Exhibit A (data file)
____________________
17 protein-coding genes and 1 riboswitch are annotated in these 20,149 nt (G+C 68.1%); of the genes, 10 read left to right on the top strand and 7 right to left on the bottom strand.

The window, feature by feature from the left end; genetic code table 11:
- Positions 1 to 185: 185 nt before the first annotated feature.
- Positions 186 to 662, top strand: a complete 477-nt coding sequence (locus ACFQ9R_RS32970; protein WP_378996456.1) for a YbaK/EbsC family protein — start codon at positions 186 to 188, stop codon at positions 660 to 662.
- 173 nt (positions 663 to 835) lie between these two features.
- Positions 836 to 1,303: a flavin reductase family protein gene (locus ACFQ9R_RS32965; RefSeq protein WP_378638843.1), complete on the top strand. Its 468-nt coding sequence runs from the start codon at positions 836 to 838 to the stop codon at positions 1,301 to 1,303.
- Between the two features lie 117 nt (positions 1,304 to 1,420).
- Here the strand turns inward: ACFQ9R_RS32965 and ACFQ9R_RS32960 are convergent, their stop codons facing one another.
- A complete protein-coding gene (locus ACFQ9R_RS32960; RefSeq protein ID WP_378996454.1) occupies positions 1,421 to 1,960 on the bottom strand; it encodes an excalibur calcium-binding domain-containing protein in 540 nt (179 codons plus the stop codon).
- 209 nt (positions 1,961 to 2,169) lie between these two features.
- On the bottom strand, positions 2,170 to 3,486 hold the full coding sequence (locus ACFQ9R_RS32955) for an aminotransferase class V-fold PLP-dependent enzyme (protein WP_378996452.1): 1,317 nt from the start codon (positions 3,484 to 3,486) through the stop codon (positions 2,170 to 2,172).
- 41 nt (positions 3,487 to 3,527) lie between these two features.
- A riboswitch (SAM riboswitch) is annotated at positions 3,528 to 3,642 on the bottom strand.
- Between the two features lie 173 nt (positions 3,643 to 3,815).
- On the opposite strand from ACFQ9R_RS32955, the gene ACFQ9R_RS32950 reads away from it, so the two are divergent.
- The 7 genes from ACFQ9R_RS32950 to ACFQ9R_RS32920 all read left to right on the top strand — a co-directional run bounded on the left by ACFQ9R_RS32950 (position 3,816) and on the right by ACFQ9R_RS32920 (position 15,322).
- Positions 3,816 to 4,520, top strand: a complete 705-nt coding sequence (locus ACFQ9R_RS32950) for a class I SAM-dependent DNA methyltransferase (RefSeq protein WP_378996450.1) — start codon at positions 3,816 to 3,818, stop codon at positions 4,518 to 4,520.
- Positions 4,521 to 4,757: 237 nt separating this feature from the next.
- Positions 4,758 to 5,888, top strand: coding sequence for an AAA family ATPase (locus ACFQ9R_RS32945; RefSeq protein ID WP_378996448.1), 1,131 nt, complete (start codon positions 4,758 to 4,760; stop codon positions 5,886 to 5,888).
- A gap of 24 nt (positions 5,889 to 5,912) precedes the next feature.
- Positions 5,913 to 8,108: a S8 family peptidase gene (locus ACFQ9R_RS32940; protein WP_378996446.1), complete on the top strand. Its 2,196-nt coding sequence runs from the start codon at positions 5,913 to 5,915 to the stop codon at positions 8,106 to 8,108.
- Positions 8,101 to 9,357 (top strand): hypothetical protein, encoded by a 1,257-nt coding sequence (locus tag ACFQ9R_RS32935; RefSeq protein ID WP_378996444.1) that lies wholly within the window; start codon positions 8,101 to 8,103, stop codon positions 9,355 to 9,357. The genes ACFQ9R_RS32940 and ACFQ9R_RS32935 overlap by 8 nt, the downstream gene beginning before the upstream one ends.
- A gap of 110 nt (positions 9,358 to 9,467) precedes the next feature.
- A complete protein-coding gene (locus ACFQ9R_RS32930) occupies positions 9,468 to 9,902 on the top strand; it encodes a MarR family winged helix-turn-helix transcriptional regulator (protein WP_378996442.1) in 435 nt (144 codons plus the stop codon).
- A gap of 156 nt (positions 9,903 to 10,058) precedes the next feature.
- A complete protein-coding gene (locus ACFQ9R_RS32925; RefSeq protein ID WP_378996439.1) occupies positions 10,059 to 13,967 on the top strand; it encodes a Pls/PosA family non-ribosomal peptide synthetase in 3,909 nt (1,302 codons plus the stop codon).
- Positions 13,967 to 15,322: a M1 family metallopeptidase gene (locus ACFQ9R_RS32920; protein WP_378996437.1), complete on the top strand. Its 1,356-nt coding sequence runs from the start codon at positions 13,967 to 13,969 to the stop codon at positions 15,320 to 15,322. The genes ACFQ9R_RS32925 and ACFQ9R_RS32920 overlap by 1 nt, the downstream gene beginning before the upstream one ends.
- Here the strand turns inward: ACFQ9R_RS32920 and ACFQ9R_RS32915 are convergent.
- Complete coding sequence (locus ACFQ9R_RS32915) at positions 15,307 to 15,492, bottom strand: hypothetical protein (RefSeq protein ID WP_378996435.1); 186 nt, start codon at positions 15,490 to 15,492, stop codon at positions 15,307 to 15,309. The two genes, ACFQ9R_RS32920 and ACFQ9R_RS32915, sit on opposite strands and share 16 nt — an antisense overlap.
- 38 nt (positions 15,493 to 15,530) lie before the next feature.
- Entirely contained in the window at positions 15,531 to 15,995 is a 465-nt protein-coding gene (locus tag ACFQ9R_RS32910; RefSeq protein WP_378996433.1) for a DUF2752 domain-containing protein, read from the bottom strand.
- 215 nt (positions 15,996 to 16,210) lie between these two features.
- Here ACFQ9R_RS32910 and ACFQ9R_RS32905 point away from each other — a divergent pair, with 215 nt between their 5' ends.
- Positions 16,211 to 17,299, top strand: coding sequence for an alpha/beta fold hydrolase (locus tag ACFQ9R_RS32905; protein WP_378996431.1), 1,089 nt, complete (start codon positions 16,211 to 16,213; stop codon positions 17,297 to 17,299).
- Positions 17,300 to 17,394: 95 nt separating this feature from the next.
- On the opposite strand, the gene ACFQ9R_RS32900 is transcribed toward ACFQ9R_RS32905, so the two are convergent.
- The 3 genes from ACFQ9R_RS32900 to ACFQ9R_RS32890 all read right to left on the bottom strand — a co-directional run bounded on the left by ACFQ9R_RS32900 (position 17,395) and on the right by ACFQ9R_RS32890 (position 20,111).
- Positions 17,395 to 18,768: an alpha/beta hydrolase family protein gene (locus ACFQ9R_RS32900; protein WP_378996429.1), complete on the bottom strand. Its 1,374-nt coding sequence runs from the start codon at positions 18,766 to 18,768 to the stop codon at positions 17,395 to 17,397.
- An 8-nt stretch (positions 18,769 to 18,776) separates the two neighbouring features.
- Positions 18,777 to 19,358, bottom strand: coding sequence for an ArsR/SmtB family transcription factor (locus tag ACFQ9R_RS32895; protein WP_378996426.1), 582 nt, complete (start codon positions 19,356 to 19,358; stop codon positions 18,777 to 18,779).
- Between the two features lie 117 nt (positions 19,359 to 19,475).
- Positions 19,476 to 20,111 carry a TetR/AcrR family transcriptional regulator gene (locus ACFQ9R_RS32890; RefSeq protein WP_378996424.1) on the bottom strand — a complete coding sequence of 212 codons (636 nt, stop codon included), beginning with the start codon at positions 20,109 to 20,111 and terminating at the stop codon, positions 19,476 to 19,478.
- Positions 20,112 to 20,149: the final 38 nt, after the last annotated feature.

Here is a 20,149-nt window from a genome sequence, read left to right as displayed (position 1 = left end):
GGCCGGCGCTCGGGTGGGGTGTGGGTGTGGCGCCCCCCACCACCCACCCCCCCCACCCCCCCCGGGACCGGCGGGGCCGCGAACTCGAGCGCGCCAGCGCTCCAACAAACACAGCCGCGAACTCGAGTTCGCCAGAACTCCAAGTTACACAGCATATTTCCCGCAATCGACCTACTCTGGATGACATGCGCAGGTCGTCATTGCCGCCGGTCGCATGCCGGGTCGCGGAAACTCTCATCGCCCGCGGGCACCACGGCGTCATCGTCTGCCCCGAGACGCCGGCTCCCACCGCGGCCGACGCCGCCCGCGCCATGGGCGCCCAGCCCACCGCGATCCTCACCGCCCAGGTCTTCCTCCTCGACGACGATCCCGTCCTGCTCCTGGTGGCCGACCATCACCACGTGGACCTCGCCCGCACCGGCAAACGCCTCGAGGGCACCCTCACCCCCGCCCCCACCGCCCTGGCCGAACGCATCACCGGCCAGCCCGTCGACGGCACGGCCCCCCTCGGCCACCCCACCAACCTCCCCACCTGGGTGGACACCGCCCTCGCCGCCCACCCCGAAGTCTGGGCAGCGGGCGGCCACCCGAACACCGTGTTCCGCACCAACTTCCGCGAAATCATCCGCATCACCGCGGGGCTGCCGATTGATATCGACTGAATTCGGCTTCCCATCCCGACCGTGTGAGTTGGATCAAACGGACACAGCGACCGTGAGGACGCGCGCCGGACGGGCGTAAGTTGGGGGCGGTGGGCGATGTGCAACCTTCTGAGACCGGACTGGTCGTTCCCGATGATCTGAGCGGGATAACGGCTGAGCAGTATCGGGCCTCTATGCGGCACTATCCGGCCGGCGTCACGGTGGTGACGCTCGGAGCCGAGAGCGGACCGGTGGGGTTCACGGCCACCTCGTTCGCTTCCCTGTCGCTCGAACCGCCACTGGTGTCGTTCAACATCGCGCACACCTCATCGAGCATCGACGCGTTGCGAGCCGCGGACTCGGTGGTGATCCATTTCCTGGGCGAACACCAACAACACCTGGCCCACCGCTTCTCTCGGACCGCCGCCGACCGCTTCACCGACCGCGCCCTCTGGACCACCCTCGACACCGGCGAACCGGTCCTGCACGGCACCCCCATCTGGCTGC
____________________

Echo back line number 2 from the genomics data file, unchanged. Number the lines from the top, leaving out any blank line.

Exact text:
The window, feature by feature from the left end; genetic code table 11: